What they do: A sports photographer/photojournalist is responsible for documenting the game, match, or other sporting event by capturing action shots that can be used to accompany articles or take the lead spot in print and online media venues. Sports photographers keep irregular hours, since they absolutely must be present at events; they also must be on their feet for long periods of time in order to snap the right shot.
How to get there: While a bachelor’s in photography can certainly be useful for the budding sports photographer, it is not an absolutely. More often than not, a creative viewpoint along with sharp photography skills and an intense passion for and knowledge of sports obviate the need for a degree. However, the bachelor’s is a requirement for some entry-level positions with smaller publishers and companies.
Many sports photographers begin at their local papers or as freelance providers. Beginners will need to begin building a portfolio of work to demonstrate their abilities.
Growth outlook: The growth outlook for photojournalists/sports photographers is expected to rise by 13% by the year 2020.
Median annual salary: $34,070 (BLS)
Physical therapists help patients to manage their pain and recover from sickness, injuries, and surgeries through rehabilitation.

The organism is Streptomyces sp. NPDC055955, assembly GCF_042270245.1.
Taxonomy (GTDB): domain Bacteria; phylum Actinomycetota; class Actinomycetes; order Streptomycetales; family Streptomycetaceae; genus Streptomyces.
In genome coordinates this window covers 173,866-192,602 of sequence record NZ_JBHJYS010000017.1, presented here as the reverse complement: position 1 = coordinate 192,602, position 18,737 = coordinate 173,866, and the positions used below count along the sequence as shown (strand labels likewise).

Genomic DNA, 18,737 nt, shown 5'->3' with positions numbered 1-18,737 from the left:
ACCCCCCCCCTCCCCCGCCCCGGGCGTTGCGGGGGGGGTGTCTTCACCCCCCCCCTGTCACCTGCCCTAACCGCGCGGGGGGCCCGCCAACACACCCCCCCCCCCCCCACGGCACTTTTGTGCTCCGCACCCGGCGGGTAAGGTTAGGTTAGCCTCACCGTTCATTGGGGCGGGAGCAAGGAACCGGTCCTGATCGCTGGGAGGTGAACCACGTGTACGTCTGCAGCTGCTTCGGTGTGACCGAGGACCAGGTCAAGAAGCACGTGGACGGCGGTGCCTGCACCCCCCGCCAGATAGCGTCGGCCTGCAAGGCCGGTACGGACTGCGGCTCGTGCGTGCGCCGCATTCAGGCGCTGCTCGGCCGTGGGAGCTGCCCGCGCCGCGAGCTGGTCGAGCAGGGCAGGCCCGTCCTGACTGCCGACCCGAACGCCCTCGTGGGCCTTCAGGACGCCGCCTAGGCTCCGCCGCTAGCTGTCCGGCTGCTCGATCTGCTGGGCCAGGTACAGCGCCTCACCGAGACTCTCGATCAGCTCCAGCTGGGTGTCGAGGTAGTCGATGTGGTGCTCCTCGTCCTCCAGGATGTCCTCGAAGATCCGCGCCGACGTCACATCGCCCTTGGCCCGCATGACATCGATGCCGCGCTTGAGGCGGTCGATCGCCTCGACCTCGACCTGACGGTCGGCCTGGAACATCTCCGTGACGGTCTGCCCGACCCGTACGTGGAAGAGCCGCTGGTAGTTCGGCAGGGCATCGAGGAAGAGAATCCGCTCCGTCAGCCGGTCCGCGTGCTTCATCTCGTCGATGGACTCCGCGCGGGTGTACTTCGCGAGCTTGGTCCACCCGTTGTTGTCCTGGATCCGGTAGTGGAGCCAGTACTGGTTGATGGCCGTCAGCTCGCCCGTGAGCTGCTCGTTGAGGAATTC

What they do: As a sports physical therapist, you’ll provide care to athletes who are recovering from injuries or long-term illness. Part of your job will be to diagnose the patient, implement a treatment plan, and essentially teach him or her how to move the body again, post-injury. You will work with a staff of nurses and other personnel who may oversee the treatments you assign to the patient.
How to get there: As an aspiring physical therapist, you will need to pursue higher education and become Board-certified. A post-graduate professional degree is the standard, with the three-year pursuit and completion of the Doctor of Physical Therapy being the desired diploma.
Those seeking additional training and experience in specialty areas of care have the option to apply for a residency, which may last anywhere from nine months to three years, and then pass a Board exam. You will also need to acquire the appropriate license, which varies state to state.